La Haine (EN: Hate) (1995, dir. Matthieu Kassovitz) is a film about habitats as both a physical and sociological space. The space that the characters live represents both a tool of state oppression, as well as a space reclaimed and liberated by the marginalized inhabitants. Fundamentally, La Haine is a tragedy; following three young men whose futures have all been robbed from them, and how their desperate attempts to take back some of their autonomy is met by fatal consequences. As they travel from their neighborhood to central Paris, they reveal how one’s environment –one’s habitat–reflects their personality as well as their social condition. The tragedy stems from the violence that is enacted on these men when they try to reclaim, expand, or escape their environments.
La Haine begins in the poor commune of Muguet, the day after the neighborhood was destroyed by riots. The rioting was a response to the police beating a local man to the point of putting him in critical condition. Three men from Muguet– Said, an Arab; Vinz, a Jew; and Hubert, a black man– navigate their day after the riot. Vinz reveals that during the riot, he got his hands on a cop’s gun, and he intends on using it to kill a cop as revenge.
Muguet is shown as a far-from-ideal place to be; The film is set the day after a riot, resulting in cars, homes, and businesses being burnt down. Throughout the film, we are constantly seeing the results of the previous night’s carnage. Other than the fallout from the riot, we also see this community being plagued by over-policing, racism, and a general malaise. Yet, despite all of this, it is the closest thing our protagonists have to a true home. Unlike the stark second half of the film, the scenes in Muguet feature wide shots, framing our protagonists with other members of their community, and notably, their families. All three protagonists are seen interacting with members of their immediate families, as well as friends and neighbors. Said and Vinz are constantly getting into spats and confrontations with their families and neighbors. Even if these interactions are not always pleasant they still lend an authenticity to the character dynamics that are absent in the second part of the film.
The filmmaking goes to hyper-real extents to show how ingrained these characters are into their habitats, and vice versa, through its use of graffiti. All three of the character introductions feature their names literally written into their environments, and throughout the scenes in the banlieu, we see crude jokes and phrases spray-painted on walls which mirror the characters’ dialogue. For instance, the characters are constantly insulting and making jokes about each others’ mothers, a common motif expressed by much of the graffiti in the neighbourhood. Despite their habitat being an extension of an oppressive system, it is the only home they’ve got, and the film shows us just how much they have made it their home.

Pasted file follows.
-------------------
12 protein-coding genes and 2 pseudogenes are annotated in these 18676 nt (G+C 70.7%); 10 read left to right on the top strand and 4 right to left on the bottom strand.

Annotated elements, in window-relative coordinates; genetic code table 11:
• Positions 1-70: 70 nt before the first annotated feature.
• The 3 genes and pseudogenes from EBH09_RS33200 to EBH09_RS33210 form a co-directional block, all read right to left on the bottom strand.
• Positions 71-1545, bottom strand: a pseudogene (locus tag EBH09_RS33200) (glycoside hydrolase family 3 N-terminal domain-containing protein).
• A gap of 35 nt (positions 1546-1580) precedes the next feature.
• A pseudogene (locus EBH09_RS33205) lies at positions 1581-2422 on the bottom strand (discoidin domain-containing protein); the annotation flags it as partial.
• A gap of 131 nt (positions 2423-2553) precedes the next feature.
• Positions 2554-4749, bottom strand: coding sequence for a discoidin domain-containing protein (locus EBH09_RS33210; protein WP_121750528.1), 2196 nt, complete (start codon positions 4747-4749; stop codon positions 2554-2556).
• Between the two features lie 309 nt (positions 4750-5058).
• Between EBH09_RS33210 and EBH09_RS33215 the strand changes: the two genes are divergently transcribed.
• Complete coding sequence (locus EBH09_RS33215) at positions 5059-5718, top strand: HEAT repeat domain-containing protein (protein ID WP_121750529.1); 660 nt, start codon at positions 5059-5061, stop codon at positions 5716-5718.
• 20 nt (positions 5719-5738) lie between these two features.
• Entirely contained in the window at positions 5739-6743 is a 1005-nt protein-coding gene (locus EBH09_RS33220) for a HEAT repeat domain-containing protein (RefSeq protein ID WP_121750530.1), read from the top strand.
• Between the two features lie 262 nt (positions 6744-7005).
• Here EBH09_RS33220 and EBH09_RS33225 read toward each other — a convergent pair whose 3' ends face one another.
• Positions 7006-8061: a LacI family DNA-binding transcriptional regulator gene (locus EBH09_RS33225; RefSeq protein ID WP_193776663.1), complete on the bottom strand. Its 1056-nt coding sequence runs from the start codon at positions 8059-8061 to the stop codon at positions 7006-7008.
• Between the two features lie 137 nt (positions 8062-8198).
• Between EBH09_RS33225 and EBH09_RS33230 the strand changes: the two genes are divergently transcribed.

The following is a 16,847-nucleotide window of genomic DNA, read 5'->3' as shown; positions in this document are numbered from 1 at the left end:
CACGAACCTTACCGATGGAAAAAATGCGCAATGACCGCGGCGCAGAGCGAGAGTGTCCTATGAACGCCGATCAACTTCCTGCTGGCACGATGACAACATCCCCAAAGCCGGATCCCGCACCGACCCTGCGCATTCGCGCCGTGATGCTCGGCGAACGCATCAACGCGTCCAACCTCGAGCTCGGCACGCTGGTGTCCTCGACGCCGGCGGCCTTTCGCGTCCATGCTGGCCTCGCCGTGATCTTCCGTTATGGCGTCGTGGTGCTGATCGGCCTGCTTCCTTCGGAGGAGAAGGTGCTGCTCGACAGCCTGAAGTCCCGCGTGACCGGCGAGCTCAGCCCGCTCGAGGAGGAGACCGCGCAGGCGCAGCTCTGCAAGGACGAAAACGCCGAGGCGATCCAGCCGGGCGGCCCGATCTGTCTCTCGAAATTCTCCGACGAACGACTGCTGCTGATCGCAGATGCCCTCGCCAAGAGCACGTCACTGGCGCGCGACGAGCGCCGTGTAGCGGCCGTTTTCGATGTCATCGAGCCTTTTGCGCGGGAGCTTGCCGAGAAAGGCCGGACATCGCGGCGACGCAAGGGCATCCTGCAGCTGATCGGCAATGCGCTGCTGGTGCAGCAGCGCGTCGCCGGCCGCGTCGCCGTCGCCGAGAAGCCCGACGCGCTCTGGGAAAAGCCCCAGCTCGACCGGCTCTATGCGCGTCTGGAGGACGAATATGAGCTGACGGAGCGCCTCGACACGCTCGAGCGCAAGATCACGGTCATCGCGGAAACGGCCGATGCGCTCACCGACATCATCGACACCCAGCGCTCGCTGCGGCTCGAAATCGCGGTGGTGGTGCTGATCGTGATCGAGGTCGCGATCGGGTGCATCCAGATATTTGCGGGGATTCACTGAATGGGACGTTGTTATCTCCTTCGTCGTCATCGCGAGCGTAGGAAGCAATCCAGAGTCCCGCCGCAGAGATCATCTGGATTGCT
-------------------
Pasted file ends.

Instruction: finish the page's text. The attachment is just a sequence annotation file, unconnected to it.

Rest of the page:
I often had trouble identifying why these scenes felt so familiar to me. Like Said, Vinz, and Hubert, I also grew up in a peripheral suburban area, but I always believed that was where the similarities ended. Growing up in the West Island, a colloquial name for the more affluent suburbs west of Montreal, I can’t honestly profess to know what it is like to experience poverty, nor can I claim to understand the racism and over-policing that the characters experience. Thinking about this more, I realised that it wasn’t the socio-economic factors that I related to, but rather to the simplicity of their daily existence. The experience of sitting in a park, because there is nowhere else to go that doesn’t require spending money, is what I found to be so familiar to me. I grew up in a car-dependent American-style sprawling suburb, and without a car there was nowhere to go and nothing to do. All that my friends and I were able to do was loiter in parks and talk about nothing. The only thing to do was to escape from our environment, and flee into the city, a place that represented freedom and autonomy for me. My experience moving to the city highlights the different levels of privilege between myself and the characters in La Haine. For one, the suburbs I come from are excluded from the urban centre wilfully, rather than by force of an oppressive system. Secondly, while the city represented an escape from alienation for me, it is defined by a perverse level of brutality and insanity for Said and co. as they attempt to fit into mainstream Parisian culture.